The teachers are often not sure what they are assessing the product of a computer or students' own literacy skills. Handwriting is another issue of concern. "The students' handwritten work is not easily readable. There is too much emphasis on Information Technology, where there are students who can hardly read and write."


The parents' and teachers' responses were for and against the use of computers. The majority of them felt that their children were spending more time on the computer than reading any type of printed text. The high use of computer is not allowing their children to develop their literacy skills as expected at this age. Spending their time exploring the microelectronic medium is good for developing computer literacy but not the language literacy. They also reported that their children's handwritten work and writing skills are gradually deteriorating which coincides with a heavy reliance on the computer use and software applications. Nevertheless, the parents had been convinced of the necessity of technology in their domestic environment for their children's needs.

The important part of human life is when skill learning vitally occurs in the early years of growing up to enhance and comprehend the basic learning skills. The emphasis of learning today has shifted from literacy to technology based on the current trends of society and the global economy. We have to create a balance to succeed in the acquisition of both computer and language literacies. This area needs continuous study, for technology is vastly advancing and implying changes to all aspects of life.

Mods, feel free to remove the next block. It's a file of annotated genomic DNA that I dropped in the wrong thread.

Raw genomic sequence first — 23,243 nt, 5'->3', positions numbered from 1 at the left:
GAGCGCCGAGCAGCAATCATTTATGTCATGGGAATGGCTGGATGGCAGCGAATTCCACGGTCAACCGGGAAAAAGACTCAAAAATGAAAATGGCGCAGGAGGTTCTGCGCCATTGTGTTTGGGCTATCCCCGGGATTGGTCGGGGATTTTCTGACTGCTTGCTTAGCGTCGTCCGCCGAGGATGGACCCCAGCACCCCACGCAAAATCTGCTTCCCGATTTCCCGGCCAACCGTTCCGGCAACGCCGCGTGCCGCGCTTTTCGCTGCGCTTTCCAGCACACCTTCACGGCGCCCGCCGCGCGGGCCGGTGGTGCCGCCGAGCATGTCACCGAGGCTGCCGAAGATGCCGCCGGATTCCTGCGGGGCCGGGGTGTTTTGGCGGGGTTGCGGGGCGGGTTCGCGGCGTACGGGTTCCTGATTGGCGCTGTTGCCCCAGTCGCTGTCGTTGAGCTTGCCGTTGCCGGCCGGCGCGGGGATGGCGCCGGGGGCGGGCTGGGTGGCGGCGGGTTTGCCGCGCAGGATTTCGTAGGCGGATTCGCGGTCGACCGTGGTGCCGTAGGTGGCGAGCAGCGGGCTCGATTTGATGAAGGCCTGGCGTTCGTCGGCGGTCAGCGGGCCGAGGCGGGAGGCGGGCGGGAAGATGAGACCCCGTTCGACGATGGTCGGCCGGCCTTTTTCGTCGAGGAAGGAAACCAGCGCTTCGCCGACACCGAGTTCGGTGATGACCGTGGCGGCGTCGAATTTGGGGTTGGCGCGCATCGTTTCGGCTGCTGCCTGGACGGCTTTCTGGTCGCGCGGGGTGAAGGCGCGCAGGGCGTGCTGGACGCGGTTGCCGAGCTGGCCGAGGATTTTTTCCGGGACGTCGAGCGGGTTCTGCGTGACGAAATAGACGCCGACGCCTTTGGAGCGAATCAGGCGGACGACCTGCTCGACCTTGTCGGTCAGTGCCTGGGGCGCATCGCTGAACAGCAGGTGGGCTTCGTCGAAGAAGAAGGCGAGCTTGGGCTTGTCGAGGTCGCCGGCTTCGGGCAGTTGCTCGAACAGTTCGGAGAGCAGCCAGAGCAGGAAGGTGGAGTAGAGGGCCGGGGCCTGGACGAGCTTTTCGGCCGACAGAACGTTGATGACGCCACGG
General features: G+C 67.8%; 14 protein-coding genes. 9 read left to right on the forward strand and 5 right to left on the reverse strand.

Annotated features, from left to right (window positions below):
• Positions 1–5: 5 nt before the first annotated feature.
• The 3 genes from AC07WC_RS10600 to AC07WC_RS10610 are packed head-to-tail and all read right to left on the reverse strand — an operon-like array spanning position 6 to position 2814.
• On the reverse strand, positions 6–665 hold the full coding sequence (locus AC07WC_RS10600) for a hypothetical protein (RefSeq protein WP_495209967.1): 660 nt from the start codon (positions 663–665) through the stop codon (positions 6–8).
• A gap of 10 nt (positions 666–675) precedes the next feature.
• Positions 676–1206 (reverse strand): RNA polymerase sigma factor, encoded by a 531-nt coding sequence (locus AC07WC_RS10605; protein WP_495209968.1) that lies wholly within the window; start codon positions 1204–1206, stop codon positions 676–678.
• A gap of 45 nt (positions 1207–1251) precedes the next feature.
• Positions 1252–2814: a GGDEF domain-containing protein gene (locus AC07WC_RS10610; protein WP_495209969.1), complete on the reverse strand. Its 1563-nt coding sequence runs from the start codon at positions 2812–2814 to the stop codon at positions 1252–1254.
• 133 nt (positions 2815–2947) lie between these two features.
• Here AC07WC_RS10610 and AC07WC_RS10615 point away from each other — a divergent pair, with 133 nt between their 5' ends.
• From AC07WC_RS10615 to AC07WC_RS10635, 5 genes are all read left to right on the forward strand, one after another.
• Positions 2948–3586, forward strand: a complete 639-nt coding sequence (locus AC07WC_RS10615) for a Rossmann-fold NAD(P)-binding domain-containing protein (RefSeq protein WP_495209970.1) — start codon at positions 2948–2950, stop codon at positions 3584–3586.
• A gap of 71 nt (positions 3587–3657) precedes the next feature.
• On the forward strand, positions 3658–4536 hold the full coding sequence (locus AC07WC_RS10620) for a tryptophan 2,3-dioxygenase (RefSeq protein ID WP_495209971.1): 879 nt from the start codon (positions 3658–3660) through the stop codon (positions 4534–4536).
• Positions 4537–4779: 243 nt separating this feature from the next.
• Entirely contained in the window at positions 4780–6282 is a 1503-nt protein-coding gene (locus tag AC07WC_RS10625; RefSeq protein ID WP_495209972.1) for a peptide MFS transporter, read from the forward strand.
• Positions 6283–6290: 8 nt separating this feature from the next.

Beynon, John, and, Mackay, Hughie, (1993). More questions than answers. In John Beynon and Hughie Mackay (Eds), Computers into Classrooms: More Questions Than Answers. The Falmer Press, London. Pages 1-18).

Cairney, T. H., Ruge, J., Lowe, K., and Munsie, L. (1995). Developing Partnership: The Home, School, and Community Interface. Department of Employment, Education, Training and Youth Affairs. Australia.

Cook, Margaret. (1997, July 29). Who is to blame when children fail? The Age. Education Section. Page 6.

Department of Education (1998). Learning Technologies in Victorian Schools: 1998-2001. Community Information Service, Victoria.

Goss, Sue (1997, November 25). Learning more about - literacy and access: Much more than reading and writing. The Age. Education. Page 15

Lankshear, Colin, Bigum Chris, Durrant Cal, Green Bill, Honan Eileen, Morgan Wendy, Murray Joy, Snyder Ilana, and Wild, Martyn. (1997). Digital Rhetorics: Literacies and Technologies in Education - Current Practices and Future Directions. Volume 2, Site Studies. Commonwealth of Australia. This project was funded by the Commonwealth Department of Employment, Education, Training and Youth Affairs.

Tapscott, Don (1998). Growing Up with Digital: The Rise of the Net Generation. McGraw-Hill. New York.

Author: Odette Radi works full time as a post primary teacher - teaching Information Technology and SOSE at a secondary college. Her other teaching methods are: Politics, Humanities and LOTE (Years 7-12). Qualifications: BA, Dip Ed, Postgrad Arts, Grad Dip Information and Communication Technology Ed; completed a minor thesis for Masters of Education, titled "The Impact of Information Technology on the Development of Literacy skills in a Secondary School", at the University of Melbourne in the Faculty of Education.

Please cite as: Radi, O. (2002). Parents' and teachers' report on students' use of the computer and its impact on reading and writing skills. In S. McNamara and E. Stacey (Eds), Untangling the Web: Establishing Learning Links. Proceedings ASET Conference 2002. Melbourne, 7-10 July.